"Are we prepared to promote conditions in which the living contact with God can be reestablished? For our lives today have become godless to the point of complete vacuity. God is no longer with us in the conscious sense of the word. He is denied, ignored, excluded from every claim to have a part in our daily life." - Alfred Delp, S.J.

Monday, April 13, 2015

Roger Bates, the guy who shot Eric Harris: "What was a reserve cop, aging or otherwise, doing with a weapon?"

Another unarmed victim.


When volunteer police officer Roger Bates grabbed his gun and shot a fleeing suspect, he said he thought his gun was his taser.

You can hear him on the video say, "I'm sorry."
Why was a 73-year-old insurance company executive playing cop? 
That’s the simple question many are asking more than a week after an undercover Tulsa police operation went wrong — and a white reserve deputy sheriff shot and killed an unarmed black man, apparently by accident. He has not been charged with a crime. 
When Robert Bates pulled his weapon and shot 44-year-old Eric Harris on April 2, he said he thought his handgun was his Taser. In a video released by police over the weekend, a gunshot fires and Bates says, “Oh, I shot him. I’m sorry.” It was one of at least two shootings this month in which a white officer shot and killed an unarmed black man — and it has created a backlash for many reasons, one being Bates is not a real police officer. He’s a reserve sheriff’s deputy. And some fear he wasn’t qualified to be one. - Finish reading here.
I mention this story because I have a friend whose husband volunteers for a suburban police department - he too carries a gun - on duty and off, and he also wears his police jacket wherever he goes: Church, grocery store, riding his bike.  He's armed and a huge BS-er.  Years ago I sat and listened to a story about how he stopped a car for a 'routine check' - searched the vehicle, found a dead body in the trunk but couldn't do anything because he didn't have a search warrant and had to let the guy go.  Today, he's around the same age as the guy who shot the man in in this story.  Over the years he has been a volunteer chaplain, cop, paramedic and he seems to imagine himself as some sort of action hero.  Right now he's an 'armed chaplain' for the county.  I think he's delusional.  Anyway - my friends and I have always said - something like this is just waiting to happen with the guy.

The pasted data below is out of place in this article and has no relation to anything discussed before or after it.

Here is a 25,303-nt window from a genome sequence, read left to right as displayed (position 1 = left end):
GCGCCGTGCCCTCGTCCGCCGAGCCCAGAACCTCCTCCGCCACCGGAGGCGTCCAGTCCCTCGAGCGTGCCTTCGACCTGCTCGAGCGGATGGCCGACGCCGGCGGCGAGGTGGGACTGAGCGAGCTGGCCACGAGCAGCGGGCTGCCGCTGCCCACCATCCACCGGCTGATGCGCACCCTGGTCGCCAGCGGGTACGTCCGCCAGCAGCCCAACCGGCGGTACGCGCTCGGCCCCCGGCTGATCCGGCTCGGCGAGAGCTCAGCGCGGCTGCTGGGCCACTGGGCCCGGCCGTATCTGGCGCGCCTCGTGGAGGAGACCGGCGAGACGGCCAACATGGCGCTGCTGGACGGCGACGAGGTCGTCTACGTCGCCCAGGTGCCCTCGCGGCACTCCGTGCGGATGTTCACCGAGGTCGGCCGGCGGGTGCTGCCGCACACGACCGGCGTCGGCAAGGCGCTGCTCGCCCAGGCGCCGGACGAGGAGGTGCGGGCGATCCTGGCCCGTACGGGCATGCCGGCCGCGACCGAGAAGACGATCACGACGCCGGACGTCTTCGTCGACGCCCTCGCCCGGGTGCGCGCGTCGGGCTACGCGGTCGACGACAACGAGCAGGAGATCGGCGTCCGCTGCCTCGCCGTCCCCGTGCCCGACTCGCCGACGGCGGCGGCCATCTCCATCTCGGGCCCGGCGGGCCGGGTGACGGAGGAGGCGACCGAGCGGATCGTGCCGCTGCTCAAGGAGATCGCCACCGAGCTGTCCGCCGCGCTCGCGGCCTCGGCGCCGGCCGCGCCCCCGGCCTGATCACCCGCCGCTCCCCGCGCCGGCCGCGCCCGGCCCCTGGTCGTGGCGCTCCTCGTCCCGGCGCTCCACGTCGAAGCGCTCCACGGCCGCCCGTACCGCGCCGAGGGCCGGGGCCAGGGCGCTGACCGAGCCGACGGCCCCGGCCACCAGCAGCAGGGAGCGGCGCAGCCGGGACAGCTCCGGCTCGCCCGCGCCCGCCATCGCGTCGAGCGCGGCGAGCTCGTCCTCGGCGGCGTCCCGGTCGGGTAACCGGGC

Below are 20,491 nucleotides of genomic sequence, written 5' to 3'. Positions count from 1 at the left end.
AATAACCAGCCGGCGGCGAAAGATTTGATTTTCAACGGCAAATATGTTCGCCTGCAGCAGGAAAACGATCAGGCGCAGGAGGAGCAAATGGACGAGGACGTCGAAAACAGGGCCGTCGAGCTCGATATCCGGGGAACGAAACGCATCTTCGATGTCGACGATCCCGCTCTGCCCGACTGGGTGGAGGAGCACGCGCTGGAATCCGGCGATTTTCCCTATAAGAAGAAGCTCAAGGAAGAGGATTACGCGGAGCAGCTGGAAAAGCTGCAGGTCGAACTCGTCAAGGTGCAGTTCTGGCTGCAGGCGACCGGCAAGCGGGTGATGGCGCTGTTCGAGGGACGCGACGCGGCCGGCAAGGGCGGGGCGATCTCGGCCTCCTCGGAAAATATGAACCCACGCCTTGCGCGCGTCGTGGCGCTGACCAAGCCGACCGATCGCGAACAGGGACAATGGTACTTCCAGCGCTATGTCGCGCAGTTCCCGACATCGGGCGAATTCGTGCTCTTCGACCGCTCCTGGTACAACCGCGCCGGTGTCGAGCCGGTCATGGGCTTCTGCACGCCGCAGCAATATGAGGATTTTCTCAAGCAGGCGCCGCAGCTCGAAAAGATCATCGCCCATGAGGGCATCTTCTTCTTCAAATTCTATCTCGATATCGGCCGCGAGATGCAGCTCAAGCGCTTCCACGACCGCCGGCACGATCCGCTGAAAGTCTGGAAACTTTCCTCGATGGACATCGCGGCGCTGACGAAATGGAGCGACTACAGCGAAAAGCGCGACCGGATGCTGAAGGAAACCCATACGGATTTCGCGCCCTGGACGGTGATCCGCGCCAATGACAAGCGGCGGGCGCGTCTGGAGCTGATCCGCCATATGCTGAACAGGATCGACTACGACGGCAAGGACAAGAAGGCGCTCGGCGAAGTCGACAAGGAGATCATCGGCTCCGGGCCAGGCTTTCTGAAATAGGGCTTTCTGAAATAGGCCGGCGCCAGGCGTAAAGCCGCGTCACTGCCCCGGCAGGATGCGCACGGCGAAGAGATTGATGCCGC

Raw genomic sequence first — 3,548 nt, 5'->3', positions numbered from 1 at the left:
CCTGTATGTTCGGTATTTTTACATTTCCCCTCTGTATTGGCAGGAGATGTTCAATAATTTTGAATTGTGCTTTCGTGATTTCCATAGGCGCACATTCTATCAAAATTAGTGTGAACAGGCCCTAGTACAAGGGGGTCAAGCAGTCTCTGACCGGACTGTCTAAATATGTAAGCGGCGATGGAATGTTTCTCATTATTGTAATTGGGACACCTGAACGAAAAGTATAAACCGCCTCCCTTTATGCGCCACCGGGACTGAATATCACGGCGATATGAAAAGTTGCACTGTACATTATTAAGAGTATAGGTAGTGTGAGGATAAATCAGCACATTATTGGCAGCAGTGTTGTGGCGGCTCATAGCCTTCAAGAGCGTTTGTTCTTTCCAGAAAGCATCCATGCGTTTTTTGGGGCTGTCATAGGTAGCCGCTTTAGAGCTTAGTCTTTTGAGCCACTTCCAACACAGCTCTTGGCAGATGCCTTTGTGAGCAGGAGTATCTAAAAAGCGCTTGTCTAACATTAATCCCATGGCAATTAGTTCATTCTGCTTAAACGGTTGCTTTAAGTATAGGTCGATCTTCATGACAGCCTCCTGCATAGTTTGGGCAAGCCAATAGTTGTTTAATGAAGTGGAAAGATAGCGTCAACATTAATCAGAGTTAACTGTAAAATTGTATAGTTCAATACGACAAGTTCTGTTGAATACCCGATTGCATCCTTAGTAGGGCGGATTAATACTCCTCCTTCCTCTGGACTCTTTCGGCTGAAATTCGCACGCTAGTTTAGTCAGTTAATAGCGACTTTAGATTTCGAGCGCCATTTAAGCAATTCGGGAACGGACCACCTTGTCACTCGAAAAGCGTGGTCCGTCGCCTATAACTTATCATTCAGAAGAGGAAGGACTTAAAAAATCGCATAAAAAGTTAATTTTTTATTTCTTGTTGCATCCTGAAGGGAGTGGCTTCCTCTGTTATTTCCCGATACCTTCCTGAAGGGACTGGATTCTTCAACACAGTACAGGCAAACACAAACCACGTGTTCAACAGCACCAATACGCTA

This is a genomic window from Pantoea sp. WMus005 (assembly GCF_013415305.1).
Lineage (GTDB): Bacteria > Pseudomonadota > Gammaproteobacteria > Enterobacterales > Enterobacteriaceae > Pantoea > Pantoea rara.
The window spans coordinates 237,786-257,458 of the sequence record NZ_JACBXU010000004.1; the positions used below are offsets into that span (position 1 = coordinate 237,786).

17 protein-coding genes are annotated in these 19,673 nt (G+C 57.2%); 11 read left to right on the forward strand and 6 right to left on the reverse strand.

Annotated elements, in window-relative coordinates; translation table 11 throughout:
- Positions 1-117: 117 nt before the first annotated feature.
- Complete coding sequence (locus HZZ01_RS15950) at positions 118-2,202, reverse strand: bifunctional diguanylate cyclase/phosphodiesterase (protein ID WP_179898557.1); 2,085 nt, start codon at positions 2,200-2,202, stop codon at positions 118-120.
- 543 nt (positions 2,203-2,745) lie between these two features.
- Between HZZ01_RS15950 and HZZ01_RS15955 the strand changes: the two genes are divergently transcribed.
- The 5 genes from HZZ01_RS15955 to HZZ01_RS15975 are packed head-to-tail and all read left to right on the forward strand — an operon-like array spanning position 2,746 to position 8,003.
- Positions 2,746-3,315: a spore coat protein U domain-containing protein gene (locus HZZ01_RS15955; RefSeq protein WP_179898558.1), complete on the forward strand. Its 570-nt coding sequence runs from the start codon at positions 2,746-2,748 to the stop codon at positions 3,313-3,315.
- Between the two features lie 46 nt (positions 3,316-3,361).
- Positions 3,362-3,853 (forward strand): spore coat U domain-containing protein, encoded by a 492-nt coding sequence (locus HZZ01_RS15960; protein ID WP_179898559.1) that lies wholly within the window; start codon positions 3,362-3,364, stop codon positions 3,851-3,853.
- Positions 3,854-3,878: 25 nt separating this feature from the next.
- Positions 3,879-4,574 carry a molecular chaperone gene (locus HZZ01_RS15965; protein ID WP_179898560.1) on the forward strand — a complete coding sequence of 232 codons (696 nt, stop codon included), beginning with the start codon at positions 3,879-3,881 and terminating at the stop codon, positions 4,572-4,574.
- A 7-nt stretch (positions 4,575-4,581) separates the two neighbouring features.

Evidently guys with money, like Bates, get to play cop in Oklahoma.  Locally, especially in the suburbs, there are volunteer positions, or part-time positions for 'laymen' to assist police.  Years ago one of my bosses did that.  Born and raised in Germany during the war, he was also in the Hitler Youth - as were most German youth at the time.  He retained a certain militarist characteristic however - and loved to boast about his volunteer services for the sheriff's department.

Fully trained police seem to have problems when it comes to gunning down petty criminals or drivers whose tail-light is out, so I think it is ridiculous to allow armed, volunteer posse-guys to fulfill their fantasies as volunteer cops.

13 comments:

  1. Bit like middle-aged or elderly priests with guns really #anaccidentwaitingtohappen

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  2. "armed, volunteer posse-guys fulfill their fantasies as cops"

    A new older middle aged crisis? Does not bode well for the rest of us. ;p

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  3. But Steven Segal is a reserve sheriff's deputy. How is that different?

    What? He is.

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    1. Well, he got "training" on the set of movies he made famous playing rouge cops so I would venture he has the upper hand when compared to these other guys.

      Who knows?

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    2. Lou Ferigno was a deputy too.

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    3. Wow. I bet everyone got scared when he ripped his shirt and turned green.

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  4. This comment has been removed by the author.

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  5. I keep thinking about how the writers of the Office made Dwight Schrute a volunteer sheriff's deputy and how perfect that was for his character. I think you nailed it, Terry: fantasy fulfillment.

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    1. THAT'S RIGHT! That is so incredible now that I think about it. The guy I know is just like Dwight. LOL!

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  6. +JMJ+

    So it turns out that Hank Schraeder of Breaking Bad was a "type" recognisable to Americans . . . Remember that Hank didn't turn his life around until he hit rock bottom, as a result of his own arrogant actions, and had to admit, "I'm not the man I thought I was."

    Constructing an identity from externals is dangerous. If not for the person flashing those "brands" around, then for the rest of us.

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